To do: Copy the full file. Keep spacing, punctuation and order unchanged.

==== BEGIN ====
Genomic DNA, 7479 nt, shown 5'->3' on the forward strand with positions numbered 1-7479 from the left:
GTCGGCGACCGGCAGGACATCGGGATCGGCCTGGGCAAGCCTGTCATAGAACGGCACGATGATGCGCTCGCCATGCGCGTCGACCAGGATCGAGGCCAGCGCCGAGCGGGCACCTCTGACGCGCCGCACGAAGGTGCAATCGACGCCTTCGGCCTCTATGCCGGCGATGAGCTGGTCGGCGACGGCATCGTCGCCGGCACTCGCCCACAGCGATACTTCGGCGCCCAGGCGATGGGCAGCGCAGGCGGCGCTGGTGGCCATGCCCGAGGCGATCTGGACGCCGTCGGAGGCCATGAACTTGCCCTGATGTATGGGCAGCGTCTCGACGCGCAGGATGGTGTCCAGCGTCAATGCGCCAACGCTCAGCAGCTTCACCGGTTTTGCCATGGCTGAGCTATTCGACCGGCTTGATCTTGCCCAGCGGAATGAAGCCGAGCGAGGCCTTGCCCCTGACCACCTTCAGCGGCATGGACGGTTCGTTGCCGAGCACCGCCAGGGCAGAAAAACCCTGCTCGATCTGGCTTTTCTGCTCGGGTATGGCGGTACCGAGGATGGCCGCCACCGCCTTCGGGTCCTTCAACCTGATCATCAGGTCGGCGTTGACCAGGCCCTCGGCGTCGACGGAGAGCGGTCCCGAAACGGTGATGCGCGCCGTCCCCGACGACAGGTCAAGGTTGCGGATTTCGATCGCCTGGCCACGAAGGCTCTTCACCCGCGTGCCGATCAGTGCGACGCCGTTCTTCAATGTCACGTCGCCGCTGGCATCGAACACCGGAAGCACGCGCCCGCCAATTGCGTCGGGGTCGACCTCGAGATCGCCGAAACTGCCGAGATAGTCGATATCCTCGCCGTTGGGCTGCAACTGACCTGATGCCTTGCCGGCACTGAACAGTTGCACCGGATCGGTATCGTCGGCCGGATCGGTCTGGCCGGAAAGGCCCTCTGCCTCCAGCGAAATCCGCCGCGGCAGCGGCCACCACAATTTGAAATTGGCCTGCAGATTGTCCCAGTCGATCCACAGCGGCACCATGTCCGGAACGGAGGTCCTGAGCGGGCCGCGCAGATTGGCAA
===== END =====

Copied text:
Genomic DNA, 7479 nt, shown 5'->3' on the forward strand with positions numbered 1-7479 from the left:
GTCGGCGACCGGCAGGACATCGGGATCGGCCTGGGCAAGCCTGTCATAGAACGGCACGATGATGCGCTCGCCATGCGCGTCGACCAGGATCGAGGCCAGCGCCGAGCGGGCACCTCTGACGCGCCGCACGAAGGTGCAATCGACGCCTTCGGCCTCTATGCCGGCGATGAGCTGGTCGGCGACGGCATCGTCGCCGGCACTCGCCCACAGCGATACTTCGGCGCCCAGGCGATGGGCAGCGCAGGCGGCGCTGGTGGCCATGCCCGAGGCGATCTGGACGCCGTCGGAGGCCATGAACTTGCCCTGATGTATGGGCAGCGTCTCGACGCGCAGGATGGTGTCCAGCGTCAATGCGCCAACGCTCAGCAGCTTCACCGGTTTTGCCATGGCTGAGCTATTCGACCGGCTTGATCTTGCCCAGCGGAATGAAGCCGAGCGAGGCCTTGCCCCTGACCACCTTCAGCGGCATGGACGGTTCGTTGCCGAGCACCGCCAGGGCAGAAAAACCCTGCTCGATCTGGCTTTTCTGCTCGGGTATGGCGGTACCGAGGATGGCCGCCACCGCCTTCGGGTCCTTCAACCTGATCATCAGGTCGGCGTTGACCAGGCCCTCGGCGTCGACGGAGAGCGGTCCCGAAACGGTGATGCGCGCCGTCCCCGACGACAGGTCAAGGTTGCGGATTTCGATCGCCTGGCCACGAAGGCTCTTCACCCGCGTGCCGATCAGTGCGACGCCGTTCTTCAATGTCACGTCGCCGCTGGCATCGAACACCGGAAGCACGCGCCCGCCAATTGCGTCGGGGTCGACCTCGAGATCGCCGAAACTGCCGAGATAGTCGATATCCTCGCCGTTGGGCTGCAACTGACCTGATGCCTTGCCGGCACTGAACAGTTGCACCGGATCGGTATCGTCGGCCGGATCGGTCTGGCCGGAAAGGCCCTCTGCCTCCAGCGAAATCCGCCGCGGCAGCGGCCACCACAATTTGAAATTGGCCTGCAGATTGTCCCAGTCGATCCACAGCGGCACCATGTCCGGAACGGAGGTCCTGAGCGGGCCGCGCAGATTGGCAA